Shortcomings are also noted with regards to the principle of "all public information being accessible" unless covered by exceptions provided for in law (with examples including an initial refusal by the interior ministry to provide data on the number of immigrants expelled from Spain, and the Court of Accounts' initial refusal to grant access to documentation about concentration camps and forced labour units during the Civil War, a position that was later changed after an appeal). A further obstacle involves the requirement of identifying a specific document in relation to access requests, and the ruling out of generic requests concerning a given subject. Other aspects that make enquiries for information more complicated, are replies that ask whether someone is qualified to request it, or what use will be made of the information if supplied, both of which are practices that run contrary to the principles of anyone having access to public information and of not having to justify their interest in requesting it. The lack of a deadline within which requests for information must be answered is another issue that is highlighted (unless the submission of the request is the start of an administrative procedure, in which case a three-month deadline would be applicable), particularly in light of the fact that 35% of the requests did not receive any reply whatsoever, nor even an acknowledgement of the request having been received. Amid other concerns such as non-citizens being excluded from the right of access, the lack of information provided to applicants and the interpretation of this right by Spanish legislation as "a struggle in which the administration must defend the information that it holds, always and with strength, against those who dare to ask for it", an example is cited in which the mayor of Madrid's office returned a request without even opening it, marking the envelope with the word "Refused".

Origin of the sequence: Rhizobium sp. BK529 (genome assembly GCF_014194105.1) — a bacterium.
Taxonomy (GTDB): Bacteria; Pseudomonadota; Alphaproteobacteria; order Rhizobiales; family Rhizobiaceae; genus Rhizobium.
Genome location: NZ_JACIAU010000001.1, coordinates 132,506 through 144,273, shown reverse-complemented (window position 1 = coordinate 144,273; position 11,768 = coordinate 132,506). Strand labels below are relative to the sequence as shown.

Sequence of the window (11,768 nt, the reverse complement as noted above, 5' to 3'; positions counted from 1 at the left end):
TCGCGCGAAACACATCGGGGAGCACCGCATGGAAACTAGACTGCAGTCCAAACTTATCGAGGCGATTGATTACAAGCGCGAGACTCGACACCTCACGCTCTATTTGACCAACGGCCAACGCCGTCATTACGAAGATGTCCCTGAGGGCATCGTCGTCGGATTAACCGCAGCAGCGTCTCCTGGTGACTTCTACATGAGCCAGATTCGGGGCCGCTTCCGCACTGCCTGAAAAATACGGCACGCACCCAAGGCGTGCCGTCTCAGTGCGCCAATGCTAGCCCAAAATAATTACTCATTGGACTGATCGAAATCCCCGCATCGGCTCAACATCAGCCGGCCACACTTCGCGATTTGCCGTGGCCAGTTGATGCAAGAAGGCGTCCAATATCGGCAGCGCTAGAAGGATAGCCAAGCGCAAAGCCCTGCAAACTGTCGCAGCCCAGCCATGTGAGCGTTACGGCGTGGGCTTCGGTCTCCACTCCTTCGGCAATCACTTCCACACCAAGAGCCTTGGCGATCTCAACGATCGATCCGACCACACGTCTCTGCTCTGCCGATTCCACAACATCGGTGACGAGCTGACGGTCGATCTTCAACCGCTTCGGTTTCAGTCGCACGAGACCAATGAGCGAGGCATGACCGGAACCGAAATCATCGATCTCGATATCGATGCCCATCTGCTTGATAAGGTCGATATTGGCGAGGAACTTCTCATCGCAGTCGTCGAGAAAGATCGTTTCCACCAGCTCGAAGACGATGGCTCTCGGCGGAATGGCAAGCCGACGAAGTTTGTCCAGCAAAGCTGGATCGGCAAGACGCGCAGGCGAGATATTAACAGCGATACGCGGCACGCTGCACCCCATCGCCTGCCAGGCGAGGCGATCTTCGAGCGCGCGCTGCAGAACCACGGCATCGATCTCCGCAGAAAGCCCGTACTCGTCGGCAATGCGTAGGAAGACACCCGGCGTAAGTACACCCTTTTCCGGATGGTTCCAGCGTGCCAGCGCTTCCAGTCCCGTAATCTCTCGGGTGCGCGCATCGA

The report recommends, primarily, that an access to information law be introduced in Spain that takes international standards in this field into account. Spain is one of only four countries that do not have an access to information law, in a European context. It should establish a system in which the principle of publicity primes, whereby anyone is qualified to request information, the administration has a duty to reply to all requests in clear and simple language, and reasonably quickly, and with information provided to applicants about the process.
"Cuando lo público no es público. Por qué se necesita una ley de acceso a la información pública en España?", Eva Moraga, Access Info Europe, October 2008, pp.24, available at: http://www.access-info.org/